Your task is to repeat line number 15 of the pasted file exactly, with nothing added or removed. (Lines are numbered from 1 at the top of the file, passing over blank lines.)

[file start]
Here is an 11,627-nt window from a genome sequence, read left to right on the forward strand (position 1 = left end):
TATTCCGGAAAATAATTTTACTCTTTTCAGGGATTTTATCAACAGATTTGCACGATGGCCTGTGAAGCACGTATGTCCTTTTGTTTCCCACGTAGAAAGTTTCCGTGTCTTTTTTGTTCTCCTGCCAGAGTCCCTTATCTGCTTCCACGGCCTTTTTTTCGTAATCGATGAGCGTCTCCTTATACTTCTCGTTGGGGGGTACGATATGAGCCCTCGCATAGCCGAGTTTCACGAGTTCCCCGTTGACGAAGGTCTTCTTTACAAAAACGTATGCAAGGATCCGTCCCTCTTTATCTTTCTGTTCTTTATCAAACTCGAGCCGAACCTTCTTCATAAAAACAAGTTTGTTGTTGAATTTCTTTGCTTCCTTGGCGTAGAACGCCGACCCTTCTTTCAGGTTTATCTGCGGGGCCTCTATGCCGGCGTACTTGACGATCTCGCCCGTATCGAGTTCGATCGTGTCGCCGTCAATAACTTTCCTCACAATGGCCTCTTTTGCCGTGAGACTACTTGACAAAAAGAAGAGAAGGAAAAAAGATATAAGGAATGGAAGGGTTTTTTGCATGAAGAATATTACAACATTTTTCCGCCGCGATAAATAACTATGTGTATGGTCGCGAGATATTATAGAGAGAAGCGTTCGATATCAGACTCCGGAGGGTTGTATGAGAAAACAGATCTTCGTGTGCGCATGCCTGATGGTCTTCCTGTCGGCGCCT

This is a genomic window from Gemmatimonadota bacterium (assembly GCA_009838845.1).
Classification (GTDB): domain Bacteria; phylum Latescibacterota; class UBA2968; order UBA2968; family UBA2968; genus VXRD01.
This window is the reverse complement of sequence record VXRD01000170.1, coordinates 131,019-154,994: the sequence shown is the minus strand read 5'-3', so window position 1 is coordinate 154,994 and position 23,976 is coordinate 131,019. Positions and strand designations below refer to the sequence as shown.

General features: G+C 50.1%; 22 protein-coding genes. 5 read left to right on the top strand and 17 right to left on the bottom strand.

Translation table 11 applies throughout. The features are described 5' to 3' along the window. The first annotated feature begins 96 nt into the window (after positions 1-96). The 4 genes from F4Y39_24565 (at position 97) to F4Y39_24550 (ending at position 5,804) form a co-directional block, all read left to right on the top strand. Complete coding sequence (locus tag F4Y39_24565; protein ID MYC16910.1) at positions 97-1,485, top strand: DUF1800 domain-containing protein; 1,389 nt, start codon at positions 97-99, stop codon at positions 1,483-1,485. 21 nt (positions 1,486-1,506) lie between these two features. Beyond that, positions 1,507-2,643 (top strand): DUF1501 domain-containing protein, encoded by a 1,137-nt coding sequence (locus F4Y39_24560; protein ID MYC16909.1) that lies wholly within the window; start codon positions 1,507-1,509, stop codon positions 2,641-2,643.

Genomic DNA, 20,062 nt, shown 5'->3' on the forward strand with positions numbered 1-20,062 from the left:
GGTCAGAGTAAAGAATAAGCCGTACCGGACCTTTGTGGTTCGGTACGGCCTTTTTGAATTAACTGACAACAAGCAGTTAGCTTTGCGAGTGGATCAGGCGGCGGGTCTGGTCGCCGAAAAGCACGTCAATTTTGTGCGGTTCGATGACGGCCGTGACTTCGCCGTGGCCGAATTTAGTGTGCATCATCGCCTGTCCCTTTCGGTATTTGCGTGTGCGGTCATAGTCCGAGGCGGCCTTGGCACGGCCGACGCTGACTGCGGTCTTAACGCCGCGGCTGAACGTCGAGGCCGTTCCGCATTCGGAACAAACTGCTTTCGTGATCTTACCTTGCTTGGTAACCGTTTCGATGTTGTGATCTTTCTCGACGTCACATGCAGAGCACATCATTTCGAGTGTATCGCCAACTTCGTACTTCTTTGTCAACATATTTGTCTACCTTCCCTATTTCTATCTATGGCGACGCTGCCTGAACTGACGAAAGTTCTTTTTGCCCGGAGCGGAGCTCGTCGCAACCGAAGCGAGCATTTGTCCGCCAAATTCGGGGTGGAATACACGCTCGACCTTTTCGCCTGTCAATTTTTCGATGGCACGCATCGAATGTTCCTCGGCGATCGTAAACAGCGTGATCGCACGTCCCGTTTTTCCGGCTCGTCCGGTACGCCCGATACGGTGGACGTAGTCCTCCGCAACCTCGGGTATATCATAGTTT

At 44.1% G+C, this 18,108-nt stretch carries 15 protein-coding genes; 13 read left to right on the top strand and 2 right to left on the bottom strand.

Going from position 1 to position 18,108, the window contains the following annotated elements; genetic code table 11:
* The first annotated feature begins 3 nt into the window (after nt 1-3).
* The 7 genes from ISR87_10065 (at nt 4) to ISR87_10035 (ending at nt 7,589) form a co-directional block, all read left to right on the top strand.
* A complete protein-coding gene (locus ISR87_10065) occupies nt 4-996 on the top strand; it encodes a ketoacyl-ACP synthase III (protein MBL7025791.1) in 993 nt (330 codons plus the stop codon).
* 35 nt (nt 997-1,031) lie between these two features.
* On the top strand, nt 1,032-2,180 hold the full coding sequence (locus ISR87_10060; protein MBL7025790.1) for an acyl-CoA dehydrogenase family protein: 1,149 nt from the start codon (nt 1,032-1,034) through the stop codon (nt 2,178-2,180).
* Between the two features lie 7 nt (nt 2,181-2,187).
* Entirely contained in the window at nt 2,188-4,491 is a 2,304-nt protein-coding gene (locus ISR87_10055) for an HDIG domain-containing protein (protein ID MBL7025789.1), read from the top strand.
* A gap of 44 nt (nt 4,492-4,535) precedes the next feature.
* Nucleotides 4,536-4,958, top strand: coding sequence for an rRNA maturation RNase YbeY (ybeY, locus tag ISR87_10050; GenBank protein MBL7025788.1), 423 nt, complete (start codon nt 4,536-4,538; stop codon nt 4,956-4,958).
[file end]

* 35 nt (nt 997-1,031) lie between these two features.